Hello. I am an electrical-electronics engineering student. I started be interested in DSP. But I don't know about anything about criterias for buying a DSP kit. I will do a school project that includes creating electric guitar effects(wah, reverb, fuzz, overdrive etc.) with using DSP theory. I think good start for this job is selecting a compatible DSP kit. While I was looking for kits I saw C5535 eZdsp kit with low cost and good effiency. Is this card good for beginning and improving? Does it makes too many problems at Windows 7? Are there better DSP kits that comes with good money/performance ratio at middle cost range(150 ~300 $) and have good usability for future studies when i improved myself ?
Thanks for help. Best regards.
Unless you have a real need for speed, you may want to consider one of the LaunchPad kits from TI. For example, for $17, you can get the Stellaris ARM Cortex-M4F based Launchpad, which has floating point for doing DSP. Here is a link to the LaunchPads: http://www.ti.com/ww/en/launchpad/home_head.html
Hopefully, that helps.
Thanks for suggestion sir. I will do guitar effects so speed is important for me. If you mean more speed than this, I dont need more speed than this for now :) But uuhm I just want to buy a well performanced card that can support my future works. Which card do you suggest except Launchpad ( Ijust ordered MSP Launchpad yesterday :D )
Well, 80 MHz floating point operation is pretty good. I have no idea what sampling frequencies you need.
If you want to spend $100 on an eZdsp for C5535, go for it. I bought one, and then found I needed to send it to Spectrum Digital to have the internal JTAG programmed. So be prepared to do that. Not sure if that has happened to a lot of people, but I know it happened to more than me. That said, the C5535 is a RAM-only environment, so be ready to do some bootloading of your code, vs. LaunchPads (which are flash-based). There will also be some differences in the code environment. Not sure of anything else I can say regarding TI boards...
Hello. I've read bout that JTAG thing you've spoken about. A friend of mine has needed to JTAG for her router. We don't have any services at Turkey to do that. So it is really hell of a work in here. So I dont want to deal with that problem. I think about amass more dollars :D and buy one of these;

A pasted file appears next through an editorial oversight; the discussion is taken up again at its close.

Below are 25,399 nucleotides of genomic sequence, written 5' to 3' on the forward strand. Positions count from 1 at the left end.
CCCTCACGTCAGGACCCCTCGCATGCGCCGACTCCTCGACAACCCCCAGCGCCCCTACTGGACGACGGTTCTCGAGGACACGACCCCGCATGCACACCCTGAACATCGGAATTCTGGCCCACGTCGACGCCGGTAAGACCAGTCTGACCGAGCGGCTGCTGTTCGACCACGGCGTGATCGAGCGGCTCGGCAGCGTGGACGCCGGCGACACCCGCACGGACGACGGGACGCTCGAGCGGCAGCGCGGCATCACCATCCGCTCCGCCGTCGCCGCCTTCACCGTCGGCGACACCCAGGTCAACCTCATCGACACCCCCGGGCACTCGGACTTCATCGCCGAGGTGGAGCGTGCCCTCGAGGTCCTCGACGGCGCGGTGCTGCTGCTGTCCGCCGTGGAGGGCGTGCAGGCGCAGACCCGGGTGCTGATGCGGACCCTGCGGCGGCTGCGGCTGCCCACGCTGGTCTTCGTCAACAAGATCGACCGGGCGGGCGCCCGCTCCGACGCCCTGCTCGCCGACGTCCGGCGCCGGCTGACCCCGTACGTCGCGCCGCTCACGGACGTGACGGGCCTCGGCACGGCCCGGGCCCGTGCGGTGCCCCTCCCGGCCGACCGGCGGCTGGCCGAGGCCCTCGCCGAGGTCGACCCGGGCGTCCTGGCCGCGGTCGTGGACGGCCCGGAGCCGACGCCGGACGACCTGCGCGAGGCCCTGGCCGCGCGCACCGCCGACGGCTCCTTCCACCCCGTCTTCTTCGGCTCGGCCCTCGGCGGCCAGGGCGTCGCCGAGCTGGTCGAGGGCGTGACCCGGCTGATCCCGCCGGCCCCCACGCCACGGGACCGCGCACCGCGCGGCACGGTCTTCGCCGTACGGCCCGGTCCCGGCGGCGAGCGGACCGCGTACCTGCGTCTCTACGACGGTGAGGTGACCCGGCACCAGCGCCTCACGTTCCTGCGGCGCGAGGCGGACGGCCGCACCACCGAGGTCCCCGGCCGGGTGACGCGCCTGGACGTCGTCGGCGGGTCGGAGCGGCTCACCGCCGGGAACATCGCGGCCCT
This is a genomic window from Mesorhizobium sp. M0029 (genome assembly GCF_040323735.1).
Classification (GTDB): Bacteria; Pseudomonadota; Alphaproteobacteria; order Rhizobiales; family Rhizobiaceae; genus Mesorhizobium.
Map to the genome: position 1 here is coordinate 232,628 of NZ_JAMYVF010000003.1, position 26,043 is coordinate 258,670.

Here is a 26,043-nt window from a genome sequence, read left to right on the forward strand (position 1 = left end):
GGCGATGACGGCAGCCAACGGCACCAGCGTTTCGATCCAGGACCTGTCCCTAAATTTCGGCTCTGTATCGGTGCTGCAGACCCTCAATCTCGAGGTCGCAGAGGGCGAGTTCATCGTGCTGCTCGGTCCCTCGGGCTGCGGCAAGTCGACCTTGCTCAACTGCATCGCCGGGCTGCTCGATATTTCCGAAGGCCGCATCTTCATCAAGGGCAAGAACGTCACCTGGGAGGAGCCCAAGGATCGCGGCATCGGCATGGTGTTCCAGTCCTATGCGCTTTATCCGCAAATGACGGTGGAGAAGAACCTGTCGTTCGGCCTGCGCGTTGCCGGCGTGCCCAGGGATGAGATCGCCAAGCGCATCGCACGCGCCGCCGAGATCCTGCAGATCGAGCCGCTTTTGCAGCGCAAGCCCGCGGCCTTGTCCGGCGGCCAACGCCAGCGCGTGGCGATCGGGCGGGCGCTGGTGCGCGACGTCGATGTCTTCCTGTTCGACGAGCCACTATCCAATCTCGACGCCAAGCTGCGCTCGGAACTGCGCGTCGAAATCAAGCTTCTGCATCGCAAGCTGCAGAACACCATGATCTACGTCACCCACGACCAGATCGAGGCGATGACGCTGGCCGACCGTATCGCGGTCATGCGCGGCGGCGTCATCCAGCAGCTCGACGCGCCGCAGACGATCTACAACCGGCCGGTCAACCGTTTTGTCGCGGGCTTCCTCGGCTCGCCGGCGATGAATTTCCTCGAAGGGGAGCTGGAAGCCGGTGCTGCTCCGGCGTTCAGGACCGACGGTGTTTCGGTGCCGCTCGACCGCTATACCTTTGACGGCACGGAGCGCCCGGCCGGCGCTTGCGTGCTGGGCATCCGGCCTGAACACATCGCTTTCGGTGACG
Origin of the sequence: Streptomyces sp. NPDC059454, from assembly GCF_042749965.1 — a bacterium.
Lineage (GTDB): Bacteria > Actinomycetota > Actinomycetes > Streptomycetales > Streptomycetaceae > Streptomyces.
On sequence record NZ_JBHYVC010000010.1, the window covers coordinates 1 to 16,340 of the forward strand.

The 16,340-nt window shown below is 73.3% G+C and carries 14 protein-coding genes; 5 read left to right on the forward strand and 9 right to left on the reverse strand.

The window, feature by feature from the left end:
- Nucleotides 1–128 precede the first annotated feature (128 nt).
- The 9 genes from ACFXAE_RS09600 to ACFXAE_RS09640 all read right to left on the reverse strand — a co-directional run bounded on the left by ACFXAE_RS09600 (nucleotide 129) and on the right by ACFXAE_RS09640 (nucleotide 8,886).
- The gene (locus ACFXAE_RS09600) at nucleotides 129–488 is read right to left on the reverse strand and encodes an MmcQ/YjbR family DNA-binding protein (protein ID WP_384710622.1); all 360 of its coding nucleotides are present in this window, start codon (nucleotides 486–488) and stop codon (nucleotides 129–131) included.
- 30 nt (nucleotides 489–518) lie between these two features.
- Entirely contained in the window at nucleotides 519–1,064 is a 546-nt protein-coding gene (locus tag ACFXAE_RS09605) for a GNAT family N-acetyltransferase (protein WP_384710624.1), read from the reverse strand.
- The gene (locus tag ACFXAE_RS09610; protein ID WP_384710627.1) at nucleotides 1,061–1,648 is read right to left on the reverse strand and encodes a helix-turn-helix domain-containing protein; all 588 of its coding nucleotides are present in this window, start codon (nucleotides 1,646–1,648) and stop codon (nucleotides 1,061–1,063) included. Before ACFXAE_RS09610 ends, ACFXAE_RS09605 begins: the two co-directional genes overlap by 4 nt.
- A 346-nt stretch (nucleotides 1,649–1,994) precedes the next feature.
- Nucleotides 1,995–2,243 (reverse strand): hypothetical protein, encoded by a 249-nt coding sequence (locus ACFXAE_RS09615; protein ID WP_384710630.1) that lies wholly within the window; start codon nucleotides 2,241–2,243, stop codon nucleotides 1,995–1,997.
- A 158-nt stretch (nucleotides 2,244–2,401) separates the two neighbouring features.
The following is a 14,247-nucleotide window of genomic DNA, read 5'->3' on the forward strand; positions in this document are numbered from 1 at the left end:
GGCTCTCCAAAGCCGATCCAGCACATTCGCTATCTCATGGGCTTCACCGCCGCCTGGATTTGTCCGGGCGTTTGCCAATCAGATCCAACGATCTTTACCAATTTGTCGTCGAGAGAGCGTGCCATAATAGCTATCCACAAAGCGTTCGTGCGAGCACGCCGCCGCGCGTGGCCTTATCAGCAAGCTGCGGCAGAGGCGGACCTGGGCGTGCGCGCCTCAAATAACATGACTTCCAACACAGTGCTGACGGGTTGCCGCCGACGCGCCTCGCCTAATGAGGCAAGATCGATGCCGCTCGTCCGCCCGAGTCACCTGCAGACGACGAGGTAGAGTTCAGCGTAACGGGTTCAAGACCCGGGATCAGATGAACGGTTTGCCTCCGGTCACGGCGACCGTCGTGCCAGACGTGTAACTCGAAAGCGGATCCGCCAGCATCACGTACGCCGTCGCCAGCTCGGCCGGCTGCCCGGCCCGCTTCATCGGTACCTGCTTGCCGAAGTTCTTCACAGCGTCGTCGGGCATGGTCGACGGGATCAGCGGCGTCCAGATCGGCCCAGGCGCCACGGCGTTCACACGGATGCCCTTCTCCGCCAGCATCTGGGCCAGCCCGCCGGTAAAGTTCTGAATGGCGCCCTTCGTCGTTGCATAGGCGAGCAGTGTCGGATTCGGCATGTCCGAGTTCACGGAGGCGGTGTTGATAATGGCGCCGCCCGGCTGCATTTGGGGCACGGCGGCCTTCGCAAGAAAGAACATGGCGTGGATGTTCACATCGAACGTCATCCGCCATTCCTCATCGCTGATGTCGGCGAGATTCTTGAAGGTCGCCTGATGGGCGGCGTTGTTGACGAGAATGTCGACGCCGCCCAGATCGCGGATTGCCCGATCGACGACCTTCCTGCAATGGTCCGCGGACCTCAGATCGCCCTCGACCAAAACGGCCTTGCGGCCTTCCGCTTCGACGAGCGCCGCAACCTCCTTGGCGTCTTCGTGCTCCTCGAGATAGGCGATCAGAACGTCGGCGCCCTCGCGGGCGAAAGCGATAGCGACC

What is your opinion about it sir?
Sorry, I have no experience in the C6000 area, so I will not comment on the 6713 starter kit. The reason I mentioned looking into the Cortex-M4F kit - the ARM Cortex-M arena appears to be a very hot area, and having skills with M4F would probably be a good thing for you in the long run.
Hi sir. I'm still thinking of buying C5535 eZdsp but i remembered your comment again. "If you want to spend $100 on an eZdsp for C5535, go for it. I bought one, and then found I needed to send it to Spectrum Digital to have the internal JTAG programmed. So be prepared to do that. Not sure if that has happened to a lot of people, but I know it happened to more than me. That said, the C5535 is a RAM-only environment, so be ready to do some bootloading of your code"
Would you explain that situation more detailed? What is the internal JTAG and why did you need it? Can you say " You absolutely need do that JTAG for using that card" ?
And about that bootloading thing,
Do you mean, everytime i need to load code from PC to chip and then I can continue to real-time demo.
When I first received my board, I plugged it into the USB socket on my laptop. When I brought up Code Composer Studio to try to download some code, CCS did not recognize the JTAG. As it turned out, there was a factory programming necessary (but not done) of the JTAG mechanism.
Regarding bootloading, the 5535 is a RAM-only part. The program needs to be loaded onto that RAM on power up, usually done with a bootloading mechanism. There is SPI flash on the board, external to the 5535, which can be used to hold a program which is then downloaded and run from internal RAM.
Your messages help me very well sir. Thanks for that again. So I understood that it is %50 chance(i said %50 because i am not so lucky about those electronic stuff :) ) to get a card that has not got factory programing of the JTAG mechanism. If my card has not got that programing is there anything that i can do to fix it? Or I need a professional help?
When I discovered that the JTAG was not "programmed," I was instructed to send it to Spectrum Digital. There was not a workaround that I could execute to update the JTAG on the board, so I did send it in. Fortunately, it came back fully functional.
We had the same problem with one of our boards. With the help of some Googling, we managed to program the JTAG ourselves, using MProg and the XDS100_wUART.ept file.
We also had the microphone connector which was badly soldered on a couple of the boards. Easier to fix than to diagnose...
To answer OP, it really depends on how much horsepower and external connectivity you need. But I think that the C5535 would be a good match based on the information you provided. The only thing which bugged me was the lack of byte addressing (i.e. char is 16-bit), which makes porting some existing libraries very difficult if they rely on 8-bit char data type.
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